Aside from his 1957 debut, Blue and Sentimental, Matt Monro Sings Hoagy Carmichael is the singer’s only album comprised entirely of standards.  The match between Terence Edward Parsons from Shoreditch and Indiana’s favourite musical son might seem an odd one but it works supremely well - and demonstrates how Monro had so completely absorbed the style of the American popular music he loved.

He did it so well that, during his lifetime at least, he was sometimes dismissed as a Sinatra-clone – perhaps in part because of a passing resemblance in vocal timbre.  In fact, his style owes as much to the relaxed phrasing of Nat King Cole as it does to Sinatra and, arguably, he was more at home with 60s and 70s pop than the Chairman.  One can’t imagine Sinatra (or Cole) improving on his reading of We’re Gonna Change The World – which might explain why only Gary Wilmot has been foolish (or brave) enough to cover it.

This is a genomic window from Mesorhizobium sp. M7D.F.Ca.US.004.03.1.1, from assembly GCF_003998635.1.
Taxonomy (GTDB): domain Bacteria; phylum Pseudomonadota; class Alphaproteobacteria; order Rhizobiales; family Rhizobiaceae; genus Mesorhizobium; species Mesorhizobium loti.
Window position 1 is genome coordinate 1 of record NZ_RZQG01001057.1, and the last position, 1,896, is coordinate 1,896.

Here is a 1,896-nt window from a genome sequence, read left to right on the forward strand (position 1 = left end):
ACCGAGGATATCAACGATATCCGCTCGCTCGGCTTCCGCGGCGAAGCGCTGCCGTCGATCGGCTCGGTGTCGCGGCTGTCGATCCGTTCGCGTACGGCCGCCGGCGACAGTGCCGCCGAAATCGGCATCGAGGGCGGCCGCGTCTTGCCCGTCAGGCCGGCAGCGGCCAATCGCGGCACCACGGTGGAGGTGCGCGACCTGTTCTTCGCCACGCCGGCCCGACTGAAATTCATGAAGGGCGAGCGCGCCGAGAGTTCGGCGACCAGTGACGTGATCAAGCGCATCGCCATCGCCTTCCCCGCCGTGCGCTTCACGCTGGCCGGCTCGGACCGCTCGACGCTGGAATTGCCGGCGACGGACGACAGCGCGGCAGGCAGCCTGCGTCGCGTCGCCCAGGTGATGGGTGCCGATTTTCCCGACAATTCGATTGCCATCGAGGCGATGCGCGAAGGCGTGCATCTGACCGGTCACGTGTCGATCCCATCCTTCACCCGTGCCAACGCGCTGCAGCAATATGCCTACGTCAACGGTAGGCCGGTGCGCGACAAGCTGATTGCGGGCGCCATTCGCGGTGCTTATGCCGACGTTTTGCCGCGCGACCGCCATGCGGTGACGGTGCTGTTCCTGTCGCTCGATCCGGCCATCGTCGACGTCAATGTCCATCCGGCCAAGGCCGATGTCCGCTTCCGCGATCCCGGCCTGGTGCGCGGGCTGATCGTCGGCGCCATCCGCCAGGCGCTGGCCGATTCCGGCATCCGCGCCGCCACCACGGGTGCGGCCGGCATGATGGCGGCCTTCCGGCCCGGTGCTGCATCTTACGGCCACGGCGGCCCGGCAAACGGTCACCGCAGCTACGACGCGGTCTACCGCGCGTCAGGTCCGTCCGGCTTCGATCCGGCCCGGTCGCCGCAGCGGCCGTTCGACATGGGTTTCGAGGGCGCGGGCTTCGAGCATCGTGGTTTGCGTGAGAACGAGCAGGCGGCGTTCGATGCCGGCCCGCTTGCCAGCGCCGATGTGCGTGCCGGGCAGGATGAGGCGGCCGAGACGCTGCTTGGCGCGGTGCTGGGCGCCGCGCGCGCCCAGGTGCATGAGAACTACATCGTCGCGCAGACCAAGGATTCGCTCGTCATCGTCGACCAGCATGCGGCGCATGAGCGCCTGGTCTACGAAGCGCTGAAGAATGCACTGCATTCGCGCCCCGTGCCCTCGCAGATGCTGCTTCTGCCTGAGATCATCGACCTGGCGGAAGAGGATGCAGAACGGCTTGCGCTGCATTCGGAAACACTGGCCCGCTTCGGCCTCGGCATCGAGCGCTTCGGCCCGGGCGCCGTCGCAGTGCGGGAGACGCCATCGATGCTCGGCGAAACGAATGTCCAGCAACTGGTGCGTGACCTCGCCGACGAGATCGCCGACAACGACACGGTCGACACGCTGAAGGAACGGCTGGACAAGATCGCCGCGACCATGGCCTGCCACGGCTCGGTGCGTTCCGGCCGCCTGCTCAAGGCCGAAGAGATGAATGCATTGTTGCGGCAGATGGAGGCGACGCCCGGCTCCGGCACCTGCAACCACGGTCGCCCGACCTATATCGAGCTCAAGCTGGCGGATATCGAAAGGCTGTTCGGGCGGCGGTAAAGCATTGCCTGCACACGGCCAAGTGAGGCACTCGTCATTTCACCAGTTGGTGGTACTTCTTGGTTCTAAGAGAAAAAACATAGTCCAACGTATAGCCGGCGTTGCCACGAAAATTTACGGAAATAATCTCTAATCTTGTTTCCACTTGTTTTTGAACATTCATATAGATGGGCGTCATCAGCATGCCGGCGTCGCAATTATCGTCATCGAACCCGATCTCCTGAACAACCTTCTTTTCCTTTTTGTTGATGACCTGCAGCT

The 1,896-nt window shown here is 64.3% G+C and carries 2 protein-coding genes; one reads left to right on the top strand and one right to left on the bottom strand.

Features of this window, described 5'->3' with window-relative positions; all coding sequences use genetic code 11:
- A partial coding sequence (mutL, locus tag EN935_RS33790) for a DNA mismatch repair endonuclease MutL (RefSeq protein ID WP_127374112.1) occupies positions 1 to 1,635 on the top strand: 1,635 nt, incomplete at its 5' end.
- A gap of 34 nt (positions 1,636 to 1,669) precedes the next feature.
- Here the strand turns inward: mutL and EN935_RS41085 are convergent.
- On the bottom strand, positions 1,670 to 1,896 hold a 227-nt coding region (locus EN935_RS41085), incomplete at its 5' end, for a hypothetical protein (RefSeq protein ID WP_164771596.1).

Memphis in June (lyrics by Paul Francis Webster) has seen a bit more action but still remains one of Howard Hoagland’s less familiar melodies.  Julie London, Irene Kral and our very own Liane Carroll have all done cracking versions – and it received a nice little boost as the highlight of Annie Lennox’s Nostalgia album – but Monro’s urbane reading (arrangement, Johnnie Spence) offers as good a vocal embodiment of Carmichael and Webster’s ‘shady veranda under a Sunday blue sky’ as you will hear.  You can almost smell the oleanders...